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   Table of Contents      
ARTICLES
Year : 1976  |  Volume : 24  |  Issue : 3  |  Page : 1-5

Peripheral nerve tumours of the orbit


Institute of Ophthalmology J. N. Medical College Aligarh, India

Correspondence Address:
R Gogi
Institute of Ophthalmology J. N. Medical College, Aligarh
India
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Source of Support: None, Conflict of Interest: None


PMID: 1031397

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How to cite this article:
Gogi R, Nath K, Khan A A, Hameed S. Peripheral nerve tumours of the orbit. Indian J Ophthalmol 1976;24:1-5

How to cite this URL:
Gogi R, Nath K, Khan A A, Hameed S. Peripheral nerve tumours of the orbit. Indian J Ophthalmol [serial online] 1976 [cited 2020 Nov 24];24:1-5. Available from: https://www.ijo.in/text.asp?1976/24/3/1/31288

Peripheral nerve tumours of the orbit in­clude neuro-fibroma, neurilemoma, plexiform neuroma, neuroma and some rare tumours like neurogenic sarcoma, granular cell myoblas­toma and non-chromaffin paraganglioma[7].

Neurofibroma is a benign encapsulated tumour arising from nerves and permeated by nerve fibres[4]. Generaly, the tumour is a local manifestation of von. Recklinghausen's dis­eases. Such tumours in the orbit are rare[4]. The incidence of neurofibroma amongst all orbital tumours is about 3%[20].

It manifests itself in childhood[20]. No specific relationship with sex has been observed and causes proptosis of gradual onset. In advance cases, the intracranial pulsations may be trans­mitted into the orbit, due to the destruction of the orbital bones. Associated pigmented spots on the skin are present[20].

Plexiform neuroma is not a common orbital tumour. In neurofibroma, some proliferation occurs within the sheath leading to marked enlargement and tortuosity of the nerve. When the tumour can be palpated beneath the skin as a vermiform cord, it is labelled as a plexi­form neurofibroma[7]. In advanced cases degene­ration with deposition of gelatinous tissue may occur[4].

Neurilemoma is a benign tumour which usually arises from the acoustic nerve near the internal auditary meatus[29]. Tertsch[27] reported a case of neurinoma of orbit which he believed to be the first on the record. This was followed by two reports by Marchetti[10] and Parkar[18]. The first typical histological picture of the tumour was described by Cohan[2]. Das[3] reported eight cases of neurilemoma from India. Neurilemoma of orbital bones is a very rare type of bone turnout[14]. The recur­rence of this tumour is uncommon[29]. Nath and Gogi[16] reported a case which recurred after three years.


  Material and Methods Top


In a study of 120 consecutive cases of histologically proved primary orbital tumours eleven cases of peripheral nerve tumours were seen. Their clinicopathological findings are hereby presented.


  Observations Top


1. Neurofibroma :

Three cases of neurofibromas, occuring in two males and one female, were seen in their first, sixth and third decade respectively. Clini­cally none was associated with generalized neurofibromatosis. All the three had unilateral proptosis while one was associated with a neurofibroma of the upper lid.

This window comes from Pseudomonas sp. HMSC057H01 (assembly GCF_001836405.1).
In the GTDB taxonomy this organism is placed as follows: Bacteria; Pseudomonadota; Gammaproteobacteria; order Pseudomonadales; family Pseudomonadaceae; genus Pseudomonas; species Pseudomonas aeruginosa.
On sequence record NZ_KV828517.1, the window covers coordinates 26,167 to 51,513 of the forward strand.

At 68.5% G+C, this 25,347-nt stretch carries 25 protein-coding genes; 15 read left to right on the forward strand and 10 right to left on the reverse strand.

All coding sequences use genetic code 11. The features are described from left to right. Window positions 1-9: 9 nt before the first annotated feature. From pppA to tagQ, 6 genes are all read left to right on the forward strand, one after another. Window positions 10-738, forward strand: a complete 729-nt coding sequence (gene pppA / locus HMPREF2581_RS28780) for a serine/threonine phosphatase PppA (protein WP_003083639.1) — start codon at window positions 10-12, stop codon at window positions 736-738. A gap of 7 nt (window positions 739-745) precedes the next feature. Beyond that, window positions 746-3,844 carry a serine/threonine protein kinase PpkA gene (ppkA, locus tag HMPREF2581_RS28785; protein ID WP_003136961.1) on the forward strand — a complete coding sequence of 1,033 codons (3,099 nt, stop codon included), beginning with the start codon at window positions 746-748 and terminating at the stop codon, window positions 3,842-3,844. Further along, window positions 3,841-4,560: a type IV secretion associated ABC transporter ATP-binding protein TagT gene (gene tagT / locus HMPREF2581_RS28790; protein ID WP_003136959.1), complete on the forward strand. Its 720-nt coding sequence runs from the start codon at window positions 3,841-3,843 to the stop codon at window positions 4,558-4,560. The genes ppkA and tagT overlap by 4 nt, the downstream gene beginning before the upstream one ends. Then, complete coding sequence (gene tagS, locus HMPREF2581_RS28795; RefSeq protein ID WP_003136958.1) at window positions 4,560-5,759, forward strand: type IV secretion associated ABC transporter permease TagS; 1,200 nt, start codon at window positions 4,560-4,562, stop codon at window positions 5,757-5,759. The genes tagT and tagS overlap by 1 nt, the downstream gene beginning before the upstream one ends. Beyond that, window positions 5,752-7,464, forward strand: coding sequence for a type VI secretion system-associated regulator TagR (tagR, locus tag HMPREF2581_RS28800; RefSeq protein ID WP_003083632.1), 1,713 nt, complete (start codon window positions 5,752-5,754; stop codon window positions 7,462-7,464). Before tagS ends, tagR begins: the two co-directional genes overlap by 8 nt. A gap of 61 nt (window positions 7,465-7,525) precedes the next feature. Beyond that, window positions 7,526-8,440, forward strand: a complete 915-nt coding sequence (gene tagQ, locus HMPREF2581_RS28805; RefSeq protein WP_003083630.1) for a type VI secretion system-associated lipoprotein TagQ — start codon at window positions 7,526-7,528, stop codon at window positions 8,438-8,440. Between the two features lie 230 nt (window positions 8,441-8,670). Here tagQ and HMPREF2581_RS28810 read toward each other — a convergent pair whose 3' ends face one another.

Gross Appearance : In two cases the tumour mass measured 1.5 X 0.5 x 0.5 cm [Figure - 1] . and firm. In the cm. Tumours were smooth and 2.5 x 2.0 x 2.0 third case, who was associated with neurofibroma of the lid, the cord like nerves could be palpated in the swelling.

Microscoppic Appearance : Microscopic section showed proliferation of nerve fibres arranged haphazardly, separated by elongated cells and collagenousfibres [Figure - 2].

Neurilemoma :

This tumour was seen in seven cases, aff­ecting four females and three males aged, bet­ween 8 and 80 years. Clinically the tumour was slowly growing and caused unilateral progressive proptosis. In one case the tumour recurred after three years of its first removal.

Gross Appearance : All the tumours were encapsulated, smooth greyish white and firm in consistency. The size varied from 1.0 x 1.0 x 0.5 surface was smooth and dull cm [Figure - 3]. Cut cm to 3.5 x 3.0 x 1.5 white.

Microscopic Appearance: The following two types of histological patterns were observed in neurilemomas :

(a) Tumours were encapsulated with el­ongated or spindle shaped cells arranged in a palisade manner with a cellular area in between [Figure - 4]. This was neurilemoma Antoni type-A and such six cases were observed.

(b) In the second type the cells were irre­gularly arranged with numerous micro­cystic spaces in between. This was neurilemoma Antoni type-B, and one such case was recorded.

Plexiform Neuroma : One case of plexiform neuroma was observed in an eleven years' old female child. Vermiform swellings involving the upper lid and the orbit could be palpated.

Gross Appearance : There were five cord like creamy white swellings approximately 1.0 to 2.5 cm long and 0.5 to 1.0 cm thick bunch­ed together in connective tissue.

Microscopic Appearance : It consisted of nerve bundles of variable sizes showing marked proliferation of nerve fibres [Figure - 5],[Figure - 6] with areas of degeneration.

Comments

There are eleven peripheral nerve tumours in this study, from a series of 120 primary orbital tumours. The incidence of 9.16% in this study falls close to that reported by other workers[3],[6],[12],[24]. The peripheral nerve tumour group comprises of three cases of neurofibroma, seven of neurilemoma and one of plexiform neuroma.